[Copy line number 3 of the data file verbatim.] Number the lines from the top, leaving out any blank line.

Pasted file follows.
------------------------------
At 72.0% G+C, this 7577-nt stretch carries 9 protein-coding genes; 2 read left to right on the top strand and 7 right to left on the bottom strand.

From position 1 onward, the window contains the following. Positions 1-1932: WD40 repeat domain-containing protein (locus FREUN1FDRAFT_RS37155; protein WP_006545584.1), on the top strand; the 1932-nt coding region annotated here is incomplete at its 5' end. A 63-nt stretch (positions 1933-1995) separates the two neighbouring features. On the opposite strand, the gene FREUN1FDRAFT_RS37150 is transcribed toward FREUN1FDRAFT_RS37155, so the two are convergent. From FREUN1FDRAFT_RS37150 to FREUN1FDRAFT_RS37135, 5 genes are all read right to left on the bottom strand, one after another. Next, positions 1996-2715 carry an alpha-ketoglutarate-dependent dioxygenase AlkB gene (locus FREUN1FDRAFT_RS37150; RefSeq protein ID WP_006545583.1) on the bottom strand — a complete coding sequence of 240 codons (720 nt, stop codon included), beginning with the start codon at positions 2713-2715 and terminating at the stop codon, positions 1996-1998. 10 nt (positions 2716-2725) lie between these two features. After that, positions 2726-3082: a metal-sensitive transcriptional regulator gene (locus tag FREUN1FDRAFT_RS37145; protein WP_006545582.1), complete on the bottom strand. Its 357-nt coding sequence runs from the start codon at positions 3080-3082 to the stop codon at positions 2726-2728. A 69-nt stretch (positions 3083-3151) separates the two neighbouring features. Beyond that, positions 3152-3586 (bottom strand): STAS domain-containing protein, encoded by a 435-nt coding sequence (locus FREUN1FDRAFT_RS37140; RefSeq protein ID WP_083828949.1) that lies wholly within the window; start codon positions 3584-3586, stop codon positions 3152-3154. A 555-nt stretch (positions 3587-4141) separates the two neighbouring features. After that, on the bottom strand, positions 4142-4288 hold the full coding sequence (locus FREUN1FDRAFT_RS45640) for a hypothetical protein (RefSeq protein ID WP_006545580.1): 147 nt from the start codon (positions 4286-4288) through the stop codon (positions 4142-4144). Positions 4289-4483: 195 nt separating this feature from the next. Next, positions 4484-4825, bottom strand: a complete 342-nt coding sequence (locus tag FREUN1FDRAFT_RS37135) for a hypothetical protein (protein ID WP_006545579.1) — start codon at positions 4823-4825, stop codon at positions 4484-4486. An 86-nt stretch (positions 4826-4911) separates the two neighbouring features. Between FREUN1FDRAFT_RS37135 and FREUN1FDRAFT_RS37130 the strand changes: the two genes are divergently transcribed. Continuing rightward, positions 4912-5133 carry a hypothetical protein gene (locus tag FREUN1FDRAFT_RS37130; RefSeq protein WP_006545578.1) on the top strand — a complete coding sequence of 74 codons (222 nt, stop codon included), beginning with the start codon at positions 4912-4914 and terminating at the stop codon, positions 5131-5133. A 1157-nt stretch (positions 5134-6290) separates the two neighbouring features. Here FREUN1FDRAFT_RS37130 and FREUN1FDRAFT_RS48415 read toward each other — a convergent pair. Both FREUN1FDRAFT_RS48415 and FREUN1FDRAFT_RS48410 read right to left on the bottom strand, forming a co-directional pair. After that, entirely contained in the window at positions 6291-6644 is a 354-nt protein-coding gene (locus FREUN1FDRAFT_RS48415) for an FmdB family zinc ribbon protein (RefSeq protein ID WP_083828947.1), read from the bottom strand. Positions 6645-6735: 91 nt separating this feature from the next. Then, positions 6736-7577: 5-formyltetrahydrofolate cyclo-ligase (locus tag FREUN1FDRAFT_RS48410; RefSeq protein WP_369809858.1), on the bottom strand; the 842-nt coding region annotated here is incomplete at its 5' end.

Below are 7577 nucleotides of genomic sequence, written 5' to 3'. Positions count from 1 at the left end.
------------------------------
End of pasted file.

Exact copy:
Below are 7577 nucleotides of genomic sequence, written 5' to 3'. Positions count from 1 at the left end.